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Category Archives: Insurance Valuation

Why use a RICS registered valuer?

RICS Valuation – Professional Standards (the ‘Red Book’) contains mandatory rules, best practice guidance and related commentary for all members undertaking asset valuations. The Red Book publication details mandatory practices for RICS members undertaking valuation services. All those who occupy, own, develop or trade tangible and intangible assets in today’s global markets rely on competent and impartial valuers.

Valuation matters to us all. Valuations underpin nearly all financial decisions from home mortgages to major investment and corporate finance transactions or stock exchange listings. Valuers play an important role in the move to converge the world’s accounting standards under International Financial Reporting Standards (IFRS).

To what types of valuation do RICS Valuation Standards apply?

As a general guide, the following property types currently fall within the scope of the RICS Red Book:
o Land and buildings (commercial property, residential property, agricultural property)
o Businesses and intangible asset
o Plant and equipment
o Personal property
o Mineral assets

In broad terms the Red Book applies to the following valuation purposes:
o Loan security
o Financial reporting (including valuations for investment funds and
o Investment portfolio performance
o Takeovers and mergers
o Stock exchange (eg IPOs)
o Purchase reports (other than pricing advice provided in the course of
agency which is exempt under PS 1.2)
o Taxation (other than valuations which are subject to separate statutory
Unless produced for reliance by third parties, rent review/lease renewals are generally considered to be advice provided in the course of negotiations and are exempt under VS1.1

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Insurance Valuation

Insurance valuation services are usually required to establish the amount of insurance required for the purposes of establishing cover or determine the sum to be paid following loss or damage as a result of an insured peril.

Often there can be confusion between the market value of a building and the reinstatement value following a catastrophic loss. On one hand, the value of the site cannot be discounted as it still exists in most cases but in addition the site must be cleared, waste removed, architects and engineers engaged, local authority permission sought, fire certificates granted etc. and all this takes time.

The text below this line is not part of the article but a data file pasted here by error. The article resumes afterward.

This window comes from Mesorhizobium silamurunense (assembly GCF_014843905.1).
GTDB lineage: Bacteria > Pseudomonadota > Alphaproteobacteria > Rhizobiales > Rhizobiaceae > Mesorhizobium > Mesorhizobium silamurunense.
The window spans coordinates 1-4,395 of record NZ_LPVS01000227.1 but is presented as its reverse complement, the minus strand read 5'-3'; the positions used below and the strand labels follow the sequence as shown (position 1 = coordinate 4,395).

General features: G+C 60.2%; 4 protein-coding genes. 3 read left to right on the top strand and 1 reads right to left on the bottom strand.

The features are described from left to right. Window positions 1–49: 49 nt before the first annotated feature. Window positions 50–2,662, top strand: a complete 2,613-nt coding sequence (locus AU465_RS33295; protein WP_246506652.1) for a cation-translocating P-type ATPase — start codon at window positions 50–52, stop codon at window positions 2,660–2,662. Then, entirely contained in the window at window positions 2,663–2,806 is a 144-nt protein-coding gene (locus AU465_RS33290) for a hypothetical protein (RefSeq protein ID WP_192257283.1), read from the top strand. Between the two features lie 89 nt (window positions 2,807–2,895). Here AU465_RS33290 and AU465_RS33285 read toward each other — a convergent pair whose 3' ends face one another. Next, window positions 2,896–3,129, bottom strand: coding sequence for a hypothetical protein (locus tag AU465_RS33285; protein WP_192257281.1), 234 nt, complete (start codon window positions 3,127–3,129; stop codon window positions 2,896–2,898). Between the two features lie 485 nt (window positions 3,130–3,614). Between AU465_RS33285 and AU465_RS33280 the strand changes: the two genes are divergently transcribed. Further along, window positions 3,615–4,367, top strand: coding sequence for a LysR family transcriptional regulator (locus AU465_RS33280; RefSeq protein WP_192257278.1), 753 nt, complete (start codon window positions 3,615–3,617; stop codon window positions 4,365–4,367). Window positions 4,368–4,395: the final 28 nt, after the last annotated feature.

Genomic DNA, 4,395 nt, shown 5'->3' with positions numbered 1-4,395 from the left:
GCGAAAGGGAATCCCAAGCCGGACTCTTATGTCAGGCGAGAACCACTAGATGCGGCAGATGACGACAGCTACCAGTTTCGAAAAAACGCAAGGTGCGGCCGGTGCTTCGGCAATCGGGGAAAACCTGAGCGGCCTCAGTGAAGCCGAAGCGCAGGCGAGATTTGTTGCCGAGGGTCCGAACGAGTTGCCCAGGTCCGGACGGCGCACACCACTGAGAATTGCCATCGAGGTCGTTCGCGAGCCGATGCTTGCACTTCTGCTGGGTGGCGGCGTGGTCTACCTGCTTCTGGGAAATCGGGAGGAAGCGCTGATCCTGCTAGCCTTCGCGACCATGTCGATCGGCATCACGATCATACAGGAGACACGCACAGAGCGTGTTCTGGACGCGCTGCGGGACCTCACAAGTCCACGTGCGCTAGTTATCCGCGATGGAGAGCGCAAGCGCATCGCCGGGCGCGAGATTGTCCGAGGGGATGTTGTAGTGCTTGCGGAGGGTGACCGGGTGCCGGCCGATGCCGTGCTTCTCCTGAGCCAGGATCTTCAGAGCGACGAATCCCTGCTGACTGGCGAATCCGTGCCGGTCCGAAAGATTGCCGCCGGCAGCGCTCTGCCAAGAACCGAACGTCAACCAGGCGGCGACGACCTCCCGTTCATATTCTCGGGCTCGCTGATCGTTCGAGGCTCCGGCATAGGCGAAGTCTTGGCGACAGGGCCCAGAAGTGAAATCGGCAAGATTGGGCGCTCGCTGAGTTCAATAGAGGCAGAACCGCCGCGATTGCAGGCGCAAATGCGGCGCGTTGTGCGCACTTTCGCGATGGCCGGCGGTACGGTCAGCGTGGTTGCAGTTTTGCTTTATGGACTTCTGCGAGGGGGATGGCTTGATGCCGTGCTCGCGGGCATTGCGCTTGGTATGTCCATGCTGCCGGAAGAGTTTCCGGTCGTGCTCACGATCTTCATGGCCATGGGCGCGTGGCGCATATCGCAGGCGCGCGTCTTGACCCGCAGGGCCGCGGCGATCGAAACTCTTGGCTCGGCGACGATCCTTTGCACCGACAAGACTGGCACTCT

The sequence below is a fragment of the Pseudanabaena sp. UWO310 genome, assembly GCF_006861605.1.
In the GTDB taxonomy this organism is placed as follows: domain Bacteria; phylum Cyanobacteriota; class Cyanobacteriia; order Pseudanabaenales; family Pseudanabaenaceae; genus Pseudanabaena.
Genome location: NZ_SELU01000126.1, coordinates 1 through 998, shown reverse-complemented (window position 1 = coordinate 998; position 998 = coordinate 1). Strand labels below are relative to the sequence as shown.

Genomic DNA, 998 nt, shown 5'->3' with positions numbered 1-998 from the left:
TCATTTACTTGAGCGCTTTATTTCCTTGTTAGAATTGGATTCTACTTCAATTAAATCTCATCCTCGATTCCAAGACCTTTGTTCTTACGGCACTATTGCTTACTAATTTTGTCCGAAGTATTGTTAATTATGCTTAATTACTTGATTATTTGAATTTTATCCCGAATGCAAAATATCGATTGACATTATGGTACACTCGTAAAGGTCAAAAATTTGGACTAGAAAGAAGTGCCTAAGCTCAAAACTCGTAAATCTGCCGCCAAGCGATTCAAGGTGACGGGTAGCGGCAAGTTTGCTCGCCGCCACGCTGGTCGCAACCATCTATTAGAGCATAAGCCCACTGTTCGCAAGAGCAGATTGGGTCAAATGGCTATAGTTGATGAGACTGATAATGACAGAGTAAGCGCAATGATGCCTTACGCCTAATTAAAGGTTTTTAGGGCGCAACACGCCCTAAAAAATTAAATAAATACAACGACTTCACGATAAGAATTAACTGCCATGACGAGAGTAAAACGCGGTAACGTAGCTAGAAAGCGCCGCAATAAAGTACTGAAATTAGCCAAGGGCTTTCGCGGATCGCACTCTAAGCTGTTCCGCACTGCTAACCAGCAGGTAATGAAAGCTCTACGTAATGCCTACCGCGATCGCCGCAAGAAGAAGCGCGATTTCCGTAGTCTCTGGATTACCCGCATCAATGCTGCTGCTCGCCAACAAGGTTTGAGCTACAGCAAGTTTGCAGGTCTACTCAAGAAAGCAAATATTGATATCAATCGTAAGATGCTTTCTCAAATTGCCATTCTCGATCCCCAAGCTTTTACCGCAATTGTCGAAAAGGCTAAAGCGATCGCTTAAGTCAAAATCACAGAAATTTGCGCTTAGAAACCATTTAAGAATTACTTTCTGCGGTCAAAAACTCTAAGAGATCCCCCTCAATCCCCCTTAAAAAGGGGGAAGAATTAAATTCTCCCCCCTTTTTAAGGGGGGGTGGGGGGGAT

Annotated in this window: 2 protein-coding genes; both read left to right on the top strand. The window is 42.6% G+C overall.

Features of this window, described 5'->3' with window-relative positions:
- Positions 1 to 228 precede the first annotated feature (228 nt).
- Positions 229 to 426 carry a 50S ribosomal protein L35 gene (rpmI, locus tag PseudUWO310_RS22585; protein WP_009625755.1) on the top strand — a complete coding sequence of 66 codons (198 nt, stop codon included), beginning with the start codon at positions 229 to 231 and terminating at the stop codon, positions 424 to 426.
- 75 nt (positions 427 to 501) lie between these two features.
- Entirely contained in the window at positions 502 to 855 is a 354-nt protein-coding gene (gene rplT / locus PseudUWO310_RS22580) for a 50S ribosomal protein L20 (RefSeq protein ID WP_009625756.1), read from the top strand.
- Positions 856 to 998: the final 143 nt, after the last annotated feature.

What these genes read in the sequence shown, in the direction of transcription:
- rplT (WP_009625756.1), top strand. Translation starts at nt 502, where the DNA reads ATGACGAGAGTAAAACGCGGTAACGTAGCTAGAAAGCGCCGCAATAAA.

In the past few years in Ireland, we have a seen huge changes in values attributed to property. Many owners, managers and landlords are reviewing their insurance premiums to make savings where it can be demonstrated that their buildings may now be overvalued for insurance purposes. Most policies provided for an annual increase in line with inflation, which had rocketed during an era of rapid capital growth and low interest rates.

When carrying out an insurance valuation, we first measure the building, using Net Internal Area (NIA) when measuring office or retail property. This is the useable area within a building measured to the internal face of the perimeter walls at each floor level. Gross Internal Area (GIA) is the area measured to the internal face of the perimeter walls at each floor level. There is an extensive range of inclusions and exclusions that also need to be taken into account during the measuring process that address the specific areas of a building. Gross External Area (GEA) is generally used for building cost estimation and is the preferred method of measurement for calculating building costs of residential property for insurance purposes. Party walls in shared ownership should be measured to their party line.

Most cost price indices do not include a provision for wardrobes, carpets fixtures and fittings, which are normally covered under a separate contents cover.

We use a range of up to date published indices such as building costs guides, construction purchasing & orders indexes to accurately assess price movements and costs associated with construction. More recently, the cost of fuel and VAT increases have demonstrated some cost inflation acceleration within an environment of minimal new construction starts and civil engineering project declines.

Even though the cost of construction is at historic lows even a small pick up in general economic activity would reflect in increased build costs. This is important factor to acknowledge in pricing as the lead-time from property loss to reconstruction can be 12 to 18 months in some cases and the loss may occur in the eleventh month of the policy so you may need to plan for a claim cost in 24 to 30 months.

If we can be of assistance when assessing your insurance cover please contact us at or call us on 01 6767177.

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